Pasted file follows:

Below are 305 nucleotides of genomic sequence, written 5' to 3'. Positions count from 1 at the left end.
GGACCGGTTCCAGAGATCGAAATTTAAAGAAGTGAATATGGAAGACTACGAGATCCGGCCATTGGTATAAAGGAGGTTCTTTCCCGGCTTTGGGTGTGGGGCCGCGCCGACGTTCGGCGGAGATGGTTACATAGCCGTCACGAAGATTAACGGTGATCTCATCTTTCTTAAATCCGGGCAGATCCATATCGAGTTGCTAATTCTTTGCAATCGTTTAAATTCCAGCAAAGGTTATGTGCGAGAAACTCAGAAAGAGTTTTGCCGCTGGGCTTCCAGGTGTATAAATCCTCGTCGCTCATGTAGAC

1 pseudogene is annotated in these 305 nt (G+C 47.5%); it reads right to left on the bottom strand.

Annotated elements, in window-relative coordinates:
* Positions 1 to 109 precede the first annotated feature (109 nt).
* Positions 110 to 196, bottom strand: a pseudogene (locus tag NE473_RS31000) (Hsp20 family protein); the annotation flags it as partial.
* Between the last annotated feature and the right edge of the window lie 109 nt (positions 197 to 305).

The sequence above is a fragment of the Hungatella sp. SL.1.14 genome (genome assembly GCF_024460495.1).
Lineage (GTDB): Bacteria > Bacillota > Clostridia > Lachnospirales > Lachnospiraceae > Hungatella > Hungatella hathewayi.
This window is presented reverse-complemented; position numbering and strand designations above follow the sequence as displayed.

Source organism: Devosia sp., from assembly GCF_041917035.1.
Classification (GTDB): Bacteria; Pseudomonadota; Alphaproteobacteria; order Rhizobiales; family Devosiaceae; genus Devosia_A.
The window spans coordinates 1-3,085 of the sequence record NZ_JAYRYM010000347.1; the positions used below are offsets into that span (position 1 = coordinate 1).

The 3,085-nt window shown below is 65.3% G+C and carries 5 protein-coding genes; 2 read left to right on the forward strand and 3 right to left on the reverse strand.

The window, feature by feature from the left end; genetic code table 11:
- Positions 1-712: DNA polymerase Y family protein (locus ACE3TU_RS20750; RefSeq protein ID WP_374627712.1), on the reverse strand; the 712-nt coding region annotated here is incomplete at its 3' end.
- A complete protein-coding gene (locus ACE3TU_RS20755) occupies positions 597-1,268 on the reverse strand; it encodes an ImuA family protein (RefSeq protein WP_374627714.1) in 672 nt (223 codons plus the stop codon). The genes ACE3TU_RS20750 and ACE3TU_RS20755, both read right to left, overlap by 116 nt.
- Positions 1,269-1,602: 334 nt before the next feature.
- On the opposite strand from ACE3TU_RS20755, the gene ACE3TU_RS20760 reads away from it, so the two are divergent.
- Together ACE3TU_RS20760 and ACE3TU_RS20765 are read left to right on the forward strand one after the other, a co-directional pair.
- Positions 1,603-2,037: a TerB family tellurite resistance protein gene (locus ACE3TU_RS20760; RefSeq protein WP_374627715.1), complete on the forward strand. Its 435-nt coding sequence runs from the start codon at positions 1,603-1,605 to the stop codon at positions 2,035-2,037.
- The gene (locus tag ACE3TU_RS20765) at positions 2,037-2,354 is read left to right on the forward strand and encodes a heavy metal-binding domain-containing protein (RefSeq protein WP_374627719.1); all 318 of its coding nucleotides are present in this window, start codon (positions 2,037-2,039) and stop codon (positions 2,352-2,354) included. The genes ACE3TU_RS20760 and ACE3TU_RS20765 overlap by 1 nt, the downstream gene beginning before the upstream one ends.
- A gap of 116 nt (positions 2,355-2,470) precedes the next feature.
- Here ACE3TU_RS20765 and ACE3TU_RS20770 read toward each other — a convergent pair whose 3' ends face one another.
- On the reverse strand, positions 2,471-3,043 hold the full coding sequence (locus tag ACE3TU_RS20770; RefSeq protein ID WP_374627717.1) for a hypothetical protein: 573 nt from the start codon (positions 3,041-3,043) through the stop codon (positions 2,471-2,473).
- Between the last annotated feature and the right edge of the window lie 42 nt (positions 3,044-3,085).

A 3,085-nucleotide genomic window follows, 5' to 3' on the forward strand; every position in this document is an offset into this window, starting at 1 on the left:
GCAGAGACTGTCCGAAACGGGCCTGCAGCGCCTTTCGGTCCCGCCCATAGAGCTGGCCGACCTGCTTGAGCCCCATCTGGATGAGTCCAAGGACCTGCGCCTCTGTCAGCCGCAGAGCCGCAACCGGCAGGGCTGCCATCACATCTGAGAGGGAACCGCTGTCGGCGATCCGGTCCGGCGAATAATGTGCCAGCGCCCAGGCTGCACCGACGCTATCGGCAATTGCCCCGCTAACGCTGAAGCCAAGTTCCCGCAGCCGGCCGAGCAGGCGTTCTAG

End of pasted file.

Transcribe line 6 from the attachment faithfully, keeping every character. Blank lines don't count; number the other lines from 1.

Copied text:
* Positions 110 to 196, bottom strand: a pseudogene (locus tag NE473_RS31000) (Hsp20 family protein); the annotation flags it as partial.